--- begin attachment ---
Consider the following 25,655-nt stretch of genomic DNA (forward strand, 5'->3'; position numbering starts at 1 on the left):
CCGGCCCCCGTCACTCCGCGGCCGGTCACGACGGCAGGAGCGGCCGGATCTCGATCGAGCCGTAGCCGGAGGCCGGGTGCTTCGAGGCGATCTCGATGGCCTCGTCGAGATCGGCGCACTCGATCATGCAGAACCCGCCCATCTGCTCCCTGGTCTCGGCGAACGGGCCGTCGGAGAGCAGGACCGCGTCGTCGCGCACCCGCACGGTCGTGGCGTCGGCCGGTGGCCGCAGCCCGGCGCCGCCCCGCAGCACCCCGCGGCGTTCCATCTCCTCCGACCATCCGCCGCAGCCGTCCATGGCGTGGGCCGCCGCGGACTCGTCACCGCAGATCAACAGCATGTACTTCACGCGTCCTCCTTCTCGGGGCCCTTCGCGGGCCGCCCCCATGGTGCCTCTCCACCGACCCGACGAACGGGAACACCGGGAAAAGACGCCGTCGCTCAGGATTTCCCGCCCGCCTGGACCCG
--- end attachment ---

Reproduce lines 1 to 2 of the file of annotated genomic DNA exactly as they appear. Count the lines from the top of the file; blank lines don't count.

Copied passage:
Consider the following 25,655-nt stretch of genomic DNA (forward strand, 5'->3'; position numbering starts at 1 on the left):
CCGGCCCCCGTCACTCCGCGGCCGGTCACGACGGCAGGAGCGGCCGGATCTCGATCGAGCCGTAGCCGGAGGCCGGGTGCTTCGAGGCGATCTCGATGGCCTCGTCGAGATCGGCGCACTCGATCATGCAGAACCCGCCCATCTGCTCCCTGGTCTCGGCGAACGGGCCGTCGGAGAGCAGGACCGCGTCGTCGCGCACCCGCACGGTCGTGGCGTCGGCCGGTGGCCGCAGCCCGGCGCCGCCCCGCAGCACCCCGCGGCGTTCCATCTCCTCCGACCATCCGCCGCAGCCGTCCATGGCGTGGGCCGCCGCGGACTCGTCACCGCAGATCAACAGCATGTACTTCACGCGTCCTCCTTCTCGGGGCCCTTCGCGGGCCGCCCCCATGGTGCCTCTCCACCGACCCGACGAACGGGAACACCGGGAAAAGACGCCGTCGCTCAGGATTTCCCGCCCGCCTGGACCCG